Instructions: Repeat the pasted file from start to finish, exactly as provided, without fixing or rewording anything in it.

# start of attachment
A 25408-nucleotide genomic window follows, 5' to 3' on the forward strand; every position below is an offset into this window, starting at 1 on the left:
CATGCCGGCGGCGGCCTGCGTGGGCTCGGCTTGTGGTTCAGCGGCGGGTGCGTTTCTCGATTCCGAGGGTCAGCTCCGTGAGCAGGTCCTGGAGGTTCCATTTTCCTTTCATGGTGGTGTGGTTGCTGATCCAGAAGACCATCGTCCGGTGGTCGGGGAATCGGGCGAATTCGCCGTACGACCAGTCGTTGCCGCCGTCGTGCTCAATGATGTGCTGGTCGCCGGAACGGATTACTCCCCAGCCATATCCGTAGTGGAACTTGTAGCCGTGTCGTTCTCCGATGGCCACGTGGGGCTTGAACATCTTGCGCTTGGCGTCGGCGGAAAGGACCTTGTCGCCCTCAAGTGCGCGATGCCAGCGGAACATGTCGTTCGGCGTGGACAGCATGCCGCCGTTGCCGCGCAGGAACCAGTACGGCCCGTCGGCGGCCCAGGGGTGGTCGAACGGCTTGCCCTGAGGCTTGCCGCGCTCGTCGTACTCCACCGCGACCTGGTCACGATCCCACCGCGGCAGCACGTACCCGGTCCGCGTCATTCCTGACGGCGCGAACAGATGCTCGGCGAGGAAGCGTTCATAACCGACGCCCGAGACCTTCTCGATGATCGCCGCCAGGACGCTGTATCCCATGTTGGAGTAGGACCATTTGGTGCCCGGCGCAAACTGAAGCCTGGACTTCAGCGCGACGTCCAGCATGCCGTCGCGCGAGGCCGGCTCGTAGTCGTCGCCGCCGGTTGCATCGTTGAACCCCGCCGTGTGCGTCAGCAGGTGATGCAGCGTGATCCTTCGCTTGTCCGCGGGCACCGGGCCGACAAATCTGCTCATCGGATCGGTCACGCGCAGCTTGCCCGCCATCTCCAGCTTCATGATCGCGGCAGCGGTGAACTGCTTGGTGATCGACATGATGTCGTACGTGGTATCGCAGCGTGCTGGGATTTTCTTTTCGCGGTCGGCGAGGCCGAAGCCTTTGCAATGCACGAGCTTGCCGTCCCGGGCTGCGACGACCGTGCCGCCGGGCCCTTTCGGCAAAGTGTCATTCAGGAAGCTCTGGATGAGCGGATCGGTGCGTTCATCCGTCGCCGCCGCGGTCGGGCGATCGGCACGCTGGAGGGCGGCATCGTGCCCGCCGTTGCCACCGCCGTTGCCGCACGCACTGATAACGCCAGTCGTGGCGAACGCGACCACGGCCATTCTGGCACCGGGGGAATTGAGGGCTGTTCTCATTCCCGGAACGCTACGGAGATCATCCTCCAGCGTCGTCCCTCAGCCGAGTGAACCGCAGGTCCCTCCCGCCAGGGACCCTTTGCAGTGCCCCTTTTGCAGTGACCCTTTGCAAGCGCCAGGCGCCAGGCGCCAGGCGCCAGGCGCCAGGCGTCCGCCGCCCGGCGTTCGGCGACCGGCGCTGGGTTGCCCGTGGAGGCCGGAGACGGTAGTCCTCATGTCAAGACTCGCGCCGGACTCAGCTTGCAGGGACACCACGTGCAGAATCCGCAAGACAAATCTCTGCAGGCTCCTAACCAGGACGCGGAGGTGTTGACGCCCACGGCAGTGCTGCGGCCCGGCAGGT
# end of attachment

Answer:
A 25408-nucleotide genomic window follows, 5' to 3' on the forward strand; every position below is an offset into this window, starting at 1 on the left:
CATGCCGGCGGCGGCCTGCGTGGGCTCGGCTTGTGGTTCAGCGGCGGGTGCGTTTCTCGATTCCGAGGGTCAGCTCCGTGAGCAGGTCCTGGAGGTTCCATTTTCCTTTCATGGTGGTGTGGTTGCTGATCCAGAAGACCATCGTCCGGTGGTCGGGGAATCGGGCGAATTCGCCGTACGACCAGTCGTTGCCGCCGTCGTGCTCAATGATGTGCTGGTCGCCGGAACGGATTACTCCCCAGCCATATCCGTAGTGGAACTTGTAGCCGTGTCGTTCTCCGATGGCCACGTGGGGCTTGAACATCTTGCGCTTGGCGTCGGCGGAAAGGACCTTGTCGCCCTCAAGTGCGCGATGCCAGCGGAACATGTCGTTCGGCGTGGACAGCATGCCGCCGTTGCCGCGCAGGAACCAGTACGGCCCGTCGGCGGCCCAGGGGTGGTCGAACGGCTTGCCCTGAGGCTTGCCGCGCTCGTCGTACTCCACCGCGACCTGGTCACGATCCCACCGCGGCAGCACGTACCCGGTCCGCGTCATTCCTGACGGCGCGAACAGATGCTCGGCGAGGAAGCGTTCATAACCGACGCCCGAGACCTTCTCGATGATCGCCGCCAGGACGCTGTATCCCATGTTGGAGTAGGACCATTTGGTGCCCGGCGCAAACTGAAGCCTGGACTTCAGCGCGACGTCCAGCATGCCGTCGCGCGAGGCCGGCTCGTAGTCGTCGCCGCCGGTTGCATCGTTGAACCCCGCCGTGTGCGTCAGCAGGTGATGCAGCGTGATCCTTCGCTTGTCCGCGGGCACCGGGCCGACAAATCTGCTCATCGGATCGGTCACGCGCAGCTTGCCCGCCATCTCCAGCTTCATGATCGCGGCAGCGGTGAACTGCTTGGTGATCGACATGATGTCGTACGTGGTATCGCAGCGTGCTGGGATTTTCTTTTCGCGGTCGGCGAGGCCGAAGCCTTTGCAATGCACGAGCTTGCCGTCCCGGGCTGCGACGACCGTGCCGCCGGGCCCTTTCGGCAAAGTGTCATTCAGGAAGCTCTGGATGAGCGGATCGGTGCGTTCATCCGTCGCCGCCGCGGTCGGGCGATCGGCACGCTGGAGGGCGGCATCGTGCCCGCCGTTGCCACCGCCGTTGCCGCACGCACTGATAACGCCAGTCGTGGCGAACGCGACCACGGCCATTCTGGCACCGGGGGAATTGAGGGCTGTTCTCATTCCCGGAACGCTACGGAGATCATCCTCCAGCGTCGTCCCTCAGCCGAGTGAACCGCAGGTCCCTCCCGCCAGGGACCCTTTGCAGTGCCCCTTTTGCAGTGACCCTTTGCAAGCGCCAGGCGCCAGGCGCCAGGCGCCAGGCGCCAGGCGTCCGCCGCCCGGCGTTCGGCGACCGGCGCTGGGTTGCCCGTGGAGGCCGGAGACGGTAGTCCTCATGTCAAGACTCGCGCCGGACTCAGCTTGCAGGGACACCACGTGCAGAATCCGCAAGACAAATCTCTGCAGGCTCCTAACCAGGACGCGGAGGTGTTGACGCCCACGGCAGTGCTGCGGCCCGGCAGGT